The campaign, in spite of some slips, is actually going pretty well, in my opinion. There have been positive straws in the wind for some days now.

    Good reception on the doorstep, positive comment on Jo, (battling in difficult circumstances), Johnson’s ratings beginning to decline etc etc

    This is borne out by the latest Sunday polls which overall are an advance on last weekend.

    Btw In interpreting the polls, It’s worth remembering that several of the pollsters seriously underestimated the Lib Dem share at the recent Euro elections.

    At the Euros, the Lib Dems got 19.6% UK/ 20.3% GB.

    Here were the Lib Dem scores of the last polls of some of the companies:

    Survation 12%.
    Opinum 15%
    Panel Base 15%

    No company OVER-estimated the LD result.

  • @George Burn “Ed Davey got it right at the weekend: we want to end Brexit but only on the basis of a popular vote, which can take one of two forms: us as a majority or in a second referendum.” I thought Chuka did a good interview on Radio 4 yesterday (Saturday morning) making essentially the same point.

    The great weakness of the Conservative position is their haste. Mr Johnson needs to spend more time talking to turkeys, getting their opinions on being oven ready. I expect they think it is a bad idea.

  • Bill le Breton 24th Nov '19 - 9:22am

    Good campaigns have swords and shields – preferably one good sword and one good shield.

    Revoke is an example of a sword issue. It can only be effective if it is accompanied by a shield. The shield is a dismantlement of the Johnson deal.

    Convince people that the existing ‘oven-ready’ Withdrawal Agreement (WA) would lead to a depression in this country and revoke seems an obvious solution – as the country hurtles towards depression what good is it to waste 6-9 months on negotiating a new WA and then ‘risking’ another fraudulent referendum campaign?

    But no-one has effectively challenged Johnson’s deal. On day one of the campaign the NEISR published a damning assessment of of the agreement. It contains ample reasons for revoke.

    The Deal cannot lead to a rapid Free Trade Agreement so it is ‘code’ for No Deal – ‘crashing out’ etc. This is the negative campaign. It builds on ‘You Can’t Trust Johnson. It is the ‘Secret Plan’.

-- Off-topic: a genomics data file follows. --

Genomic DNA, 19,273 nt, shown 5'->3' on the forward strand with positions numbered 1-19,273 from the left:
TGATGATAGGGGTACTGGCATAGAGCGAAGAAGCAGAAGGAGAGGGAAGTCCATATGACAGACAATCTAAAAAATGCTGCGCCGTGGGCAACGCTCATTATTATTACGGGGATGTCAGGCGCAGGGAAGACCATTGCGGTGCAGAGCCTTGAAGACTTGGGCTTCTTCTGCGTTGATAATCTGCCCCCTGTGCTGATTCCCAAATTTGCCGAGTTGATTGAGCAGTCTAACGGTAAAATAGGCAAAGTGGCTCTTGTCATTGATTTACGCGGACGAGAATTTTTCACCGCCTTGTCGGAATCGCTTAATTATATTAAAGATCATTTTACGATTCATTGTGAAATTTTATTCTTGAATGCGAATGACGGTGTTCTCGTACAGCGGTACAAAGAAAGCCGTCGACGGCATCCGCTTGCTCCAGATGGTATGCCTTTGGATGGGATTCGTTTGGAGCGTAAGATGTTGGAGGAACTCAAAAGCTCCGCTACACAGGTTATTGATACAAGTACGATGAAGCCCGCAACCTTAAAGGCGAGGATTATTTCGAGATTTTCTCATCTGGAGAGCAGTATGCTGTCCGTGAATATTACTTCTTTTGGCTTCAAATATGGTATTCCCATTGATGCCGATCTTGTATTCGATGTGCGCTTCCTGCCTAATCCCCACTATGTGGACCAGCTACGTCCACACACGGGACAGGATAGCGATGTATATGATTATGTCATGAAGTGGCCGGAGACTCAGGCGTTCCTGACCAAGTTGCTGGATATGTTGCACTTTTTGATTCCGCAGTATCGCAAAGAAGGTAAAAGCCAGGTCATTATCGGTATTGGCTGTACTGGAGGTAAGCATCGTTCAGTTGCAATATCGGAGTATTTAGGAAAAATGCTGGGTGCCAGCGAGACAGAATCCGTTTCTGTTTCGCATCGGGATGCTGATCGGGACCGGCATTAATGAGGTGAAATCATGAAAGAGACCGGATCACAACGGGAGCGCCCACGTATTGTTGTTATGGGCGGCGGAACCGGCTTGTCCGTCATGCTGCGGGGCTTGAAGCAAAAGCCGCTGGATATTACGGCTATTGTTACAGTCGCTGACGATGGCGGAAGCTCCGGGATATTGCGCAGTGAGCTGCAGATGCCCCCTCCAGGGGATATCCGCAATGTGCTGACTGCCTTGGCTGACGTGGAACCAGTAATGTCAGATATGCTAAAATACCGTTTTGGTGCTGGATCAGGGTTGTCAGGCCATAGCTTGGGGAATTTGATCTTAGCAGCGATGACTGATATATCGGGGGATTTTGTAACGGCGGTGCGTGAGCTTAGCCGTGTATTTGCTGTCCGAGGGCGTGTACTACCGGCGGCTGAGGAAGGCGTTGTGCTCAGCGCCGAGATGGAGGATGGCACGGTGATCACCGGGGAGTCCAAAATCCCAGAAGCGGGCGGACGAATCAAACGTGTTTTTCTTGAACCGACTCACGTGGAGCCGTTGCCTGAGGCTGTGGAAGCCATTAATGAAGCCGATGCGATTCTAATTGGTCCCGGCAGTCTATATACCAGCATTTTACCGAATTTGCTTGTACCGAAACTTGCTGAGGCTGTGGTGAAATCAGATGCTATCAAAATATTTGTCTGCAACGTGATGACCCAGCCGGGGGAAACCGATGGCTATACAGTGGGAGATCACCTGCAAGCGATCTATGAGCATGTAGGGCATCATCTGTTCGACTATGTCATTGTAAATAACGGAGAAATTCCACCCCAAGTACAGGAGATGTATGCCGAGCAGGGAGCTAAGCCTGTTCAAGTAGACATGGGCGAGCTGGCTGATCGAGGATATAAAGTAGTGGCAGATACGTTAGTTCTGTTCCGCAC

• Peter Martin 24th Nov '19 - 9:28am

    @ Phil Beesley,

    “A budget surplus may be returned to workers in the future”

    You are suggesting that the Govt should save up its own IOUs for “a rainy day”. It never makes any sense to do this.

  • John Littler 24th Nov '19 - 11:00am

    The BBC have form on stacking up brexity audiences, as they apparently did on a QT in the N.East recently. They see a future for them post Licence fee in big, english speaking USA with the UK close to them.

  • @Paul Walter – I think what was being asked for is the actual statement by the BBC, which Alex C-H is referring to in that tweet. At the moment all we have is that tweet, which is hearsay. I’d like to see the first-hand evidence. (I have no doubt it is true, but it would be good to be able to show people).

  • @marcstevens @John Barrett @BrianD

    On Tuition Fees (original introduction) and PFI I think the big problem with going after Labour on them is that since their introduction under the previous Labour government, the Labour party has fairly thoroughly repudiated them by:
    – electing Corbyn
    – passing policies against them
    – very clearly not being Blair/Brown’s Labour any more
    It’s been a very visible and undeniable change of direction of the party. If it was someone like Miliband (either one), or Cooper, or similar in charge still – sure, very workable. Against Corbyn … no.

    Obviously the Lib Dems have not been through a similarly visible internal realignment since Clegg and the coalition, so have to use a different strategy for defending their previous actions in government.

  • Ronald Murray 24th Nov '19 - 11:51am

    I feel Jo Swinson did very well on question time. Against an audience loaded against sadly I think we will pay for the pact with the Tories for a long time. It should also be remembered that Labour shied away from a pact with us at that time for reasons best known to themselves. As for her abript Yes to the use of Nuclear Weapons that could have been dealt with better. As a former soldier I see Nuclear War as extinction not war. M Gorbachev is write saying this and they will never be used. Except by the more lunatic states against each other. Lets fight the campaign with our excellent policies not just Brexit. Or we will look a one trick pony. Hopefully all the ignorant personal insults on social media will stop. Also in Scotland emphasize we were the original home rule party.